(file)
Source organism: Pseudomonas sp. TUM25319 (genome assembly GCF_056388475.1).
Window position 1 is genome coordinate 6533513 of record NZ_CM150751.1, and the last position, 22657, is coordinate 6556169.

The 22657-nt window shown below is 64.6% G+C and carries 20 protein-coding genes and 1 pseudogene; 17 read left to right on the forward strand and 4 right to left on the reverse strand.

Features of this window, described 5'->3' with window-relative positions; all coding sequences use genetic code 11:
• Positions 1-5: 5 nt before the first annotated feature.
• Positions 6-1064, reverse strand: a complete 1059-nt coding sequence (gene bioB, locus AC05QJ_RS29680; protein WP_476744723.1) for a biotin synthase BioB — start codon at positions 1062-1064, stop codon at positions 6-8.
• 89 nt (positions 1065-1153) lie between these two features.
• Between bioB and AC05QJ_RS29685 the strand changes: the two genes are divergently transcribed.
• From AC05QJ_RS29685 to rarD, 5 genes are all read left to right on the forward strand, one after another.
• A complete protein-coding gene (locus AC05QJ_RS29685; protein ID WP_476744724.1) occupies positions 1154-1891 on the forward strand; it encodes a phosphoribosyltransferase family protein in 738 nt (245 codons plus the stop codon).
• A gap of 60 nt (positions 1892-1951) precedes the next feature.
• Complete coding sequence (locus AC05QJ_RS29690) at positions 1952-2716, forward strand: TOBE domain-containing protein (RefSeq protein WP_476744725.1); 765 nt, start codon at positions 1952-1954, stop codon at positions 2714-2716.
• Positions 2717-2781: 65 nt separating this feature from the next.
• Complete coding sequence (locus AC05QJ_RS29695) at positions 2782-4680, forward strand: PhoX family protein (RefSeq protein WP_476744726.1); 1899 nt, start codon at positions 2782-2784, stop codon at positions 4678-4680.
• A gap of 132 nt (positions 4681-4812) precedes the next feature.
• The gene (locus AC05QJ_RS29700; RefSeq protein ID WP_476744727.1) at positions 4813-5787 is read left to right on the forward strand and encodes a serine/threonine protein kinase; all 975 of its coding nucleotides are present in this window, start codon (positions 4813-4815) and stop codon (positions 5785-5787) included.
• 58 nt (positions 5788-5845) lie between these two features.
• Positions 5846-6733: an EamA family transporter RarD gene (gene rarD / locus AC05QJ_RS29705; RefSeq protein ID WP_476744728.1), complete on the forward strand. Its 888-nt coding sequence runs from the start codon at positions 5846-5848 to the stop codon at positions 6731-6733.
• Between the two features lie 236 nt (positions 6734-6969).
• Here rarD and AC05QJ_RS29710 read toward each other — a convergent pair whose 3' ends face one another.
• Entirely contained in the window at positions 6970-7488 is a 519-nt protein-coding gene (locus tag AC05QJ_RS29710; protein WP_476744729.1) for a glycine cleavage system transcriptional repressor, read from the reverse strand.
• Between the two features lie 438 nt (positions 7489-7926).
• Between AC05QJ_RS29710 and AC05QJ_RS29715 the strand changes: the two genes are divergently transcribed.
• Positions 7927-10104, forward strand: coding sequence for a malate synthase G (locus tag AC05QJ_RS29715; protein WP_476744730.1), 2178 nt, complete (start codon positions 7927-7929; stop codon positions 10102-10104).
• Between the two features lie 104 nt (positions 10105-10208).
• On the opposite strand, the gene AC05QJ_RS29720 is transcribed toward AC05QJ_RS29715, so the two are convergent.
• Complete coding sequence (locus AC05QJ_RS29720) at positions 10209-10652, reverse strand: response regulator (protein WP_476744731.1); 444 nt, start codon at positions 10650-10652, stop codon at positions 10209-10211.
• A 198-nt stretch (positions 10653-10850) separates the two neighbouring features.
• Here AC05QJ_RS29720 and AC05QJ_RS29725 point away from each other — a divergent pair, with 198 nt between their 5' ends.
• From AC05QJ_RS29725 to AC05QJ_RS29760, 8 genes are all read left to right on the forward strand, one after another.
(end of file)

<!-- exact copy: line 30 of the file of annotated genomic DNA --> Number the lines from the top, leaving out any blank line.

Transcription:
• From AC05QJ_RS29725 to AC05QJ_RS29760, 8 genes are all read left to right on the forward strand, one after another.